4 Common Items To Spice Up Your Outdoor Training (With Workouts)

It doesn't have to just be you and a park.

There’s been an explosion of bodyweight workouts as the COVID-19 pandemic has shut down gyms across the globe. People are sheltering in place and spending a lot of time indoors catching up on Netflix and throwing in the occasional workout.

Dedicated gym goers are finding new weird and wonderful ways to train. Barbells, dumbbells and weight machines are being replaced by milk jugs, weighted backpacks, paper plates and towels.

This is the time to bring out our creativity; and I’m no stranger to taking my workout outside. Here’s what i’ve learned about spicing up outdoor workouts during lockdown.

Editor’s note: This article is an op-ed. The views expressed herein and in the video are the author’s and don’t necessarily reflect the views of BarBend. Claims, assertions, opinions, and quotes have been sourced exclusively by the author.

 trash cans
madeaw_ec/Shutterstock

3 Benefits Of Training Outdoors

  1. Training outdoors provides an opportunity to exercise in a constantly changing environment. A challenging and shifting environment (rocks, dirt, uneven ground), makes the body work harder to remain balanced.
  2. The wind will help dry your sweaty outfit and, if it’s reeeeal gusty, burn a few more calories. For example, a headwind while running or cyclin will force you to work harder to overcome the wind resistance.
  3. Above all, there’s research suggesting outdoor exercise provides greater benefits than sweating indoors. Researchers found exercising outdoors heightened feelings of revitalization, increased energy and positive engagement with decreases in tension, confusion, anger and depression. And that’s a win-win now.(1)

So if you can, and maybe you can’t if you’re in a cramped Manhattan apartment and parks are closed, but if you can work out outside in your yard or your neighborhood, here are some commonplace outdoor items to add resistance and variety to your workouts.

Here are the results of my experiments.

1. Trash Can

Turn trash into a conditioning challenge with the 3 exercises in the video above. The weight and the ability to push it, of course, are the main benefits here, but the  shifting around of trash inside the trash can might add some extra challenge to your stability. Bonus points for running into a headwind.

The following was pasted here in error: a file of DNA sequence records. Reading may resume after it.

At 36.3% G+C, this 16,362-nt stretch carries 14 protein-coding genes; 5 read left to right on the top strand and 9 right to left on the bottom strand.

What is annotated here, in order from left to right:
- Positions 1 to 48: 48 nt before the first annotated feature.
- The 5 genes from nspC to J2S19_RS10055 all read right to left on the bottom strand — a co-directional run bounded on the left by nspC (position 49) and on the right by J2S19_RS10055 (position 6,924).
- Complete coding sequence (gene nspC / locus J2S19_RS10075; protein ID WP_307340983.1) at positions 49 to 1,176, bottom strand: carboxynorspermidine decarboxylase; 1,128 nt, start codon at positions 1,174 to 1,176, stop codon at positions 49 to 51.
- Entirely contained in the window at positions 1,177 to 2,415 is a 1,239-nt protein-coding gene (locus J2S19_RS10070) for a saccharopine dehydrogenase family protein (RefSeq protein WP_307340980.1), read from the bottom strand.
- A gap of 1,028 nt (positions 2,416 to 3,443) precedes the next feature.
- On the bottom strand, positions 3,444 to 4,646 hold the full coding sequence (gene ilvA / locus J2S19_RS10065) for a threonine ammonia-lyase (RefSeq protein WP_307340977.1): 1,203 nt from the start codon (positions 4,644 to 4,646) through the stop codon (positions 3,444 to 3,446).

This training example is best done before trash day when the trash can is heaviest. 

  1. Bin push: 20 yards
  2. Bin pull: 20 yards
  3. Alternating reverse lunge: 3 reps each leg

Perform as a every minute on the minute set for 5-10 rounds.  Please ignore the weird stares of your neighbors. 

[Related: I’m stuck inside; how often should I do bodyweight workouts?]

2. Bricks 

You’ve seen people use soup cans and milk jugs for resistance but what about bricks? The brick gives you an extra grip challenge for fingers, depending on the size of your hands.

Because the bricks are light, isolation exercises like front, lateral and bent over raises work best. Try this shoulder/chest tri-set when the weather is fine.

1A.  Front/lateral raise combo (both equal 1 rep)-10 reps

1B.  Bent over lateral raise 12-15 reps

1B.  Push up variation AMRAP

[Related: 4 household items you can use for a killer workout]

3. Bucket

Farmer’s carries are the bee’s knees and no other exercise (in my opinion) has a greater transfer from gym to everyday life than carry variations. But if you don’t have access to weights, a bucket filled with water is a great substitute.

Mark out 20 yards and do this tri set to increase your grip strength and conditioning.

1A.  Suit bucket carry left hand 20 yards

1B.  Suit buck carry right hand 20 yards

1C. Bear bucket carry 40 yards

Set the timer for 10 minutes and do as many rounds as possible.

4. Cinder block

The average cinder block weighs 35 pounds (16kg), and that’s nothing to be sneezed at if you have no access to dumbbells. When the gym isn’t an option, it’s a good substitute for squats and shoulder presses (and maybe rows if you have strong fingers).

Make sure the bricks sit in the palm of your hands and grip it as best you can with  fingers and thumbs for safety purposes,

For a training option, combine your cinder block and bricks into this tri set.

1A. Bent over lateral raise 12- 15 reps

1B. Cinder block squats 8-12 reps

1C. Cinder block squat to press 8-12 reps

Rest little between exercises and tri sets and shoot for 3-5 rounds.

[Related: Check out the creativity of these 4 home made squat racks]

bricks
bogdanhoda/Shutterstock

Wrapping Up 

Thinking outside of the gym and being creative will help keep you fit and sane for when the gym isn’t an option. Because the body doesn’t care whether it’s a dumbbell or a brick, resistance is resistance anyway you can get it.

Reference

  1. Environ Sci Technol. 2011 Mar 1;45(5):1761-72.Epub 2011 Feb 3. Does participating in physical activity in outdoor natural environments have a greater effect on physical and mental wellbeing than physical activity indoors? A systematic review. Thompson Coon J1, Boddy K, Stein K, Whear R, Barton J, Depledge MH.
Shane McLean

Shane McLean

Shane McLean is a Certified Personal Trainer who’s worked with a wide variety of clients, from the general population client all the way to ex-Navy seals and college athletes.

Shane is a big believer in seeing exercise as a gift for the body and never a punishment — exercise should be as enjoyable as possible and never just a “work” out.

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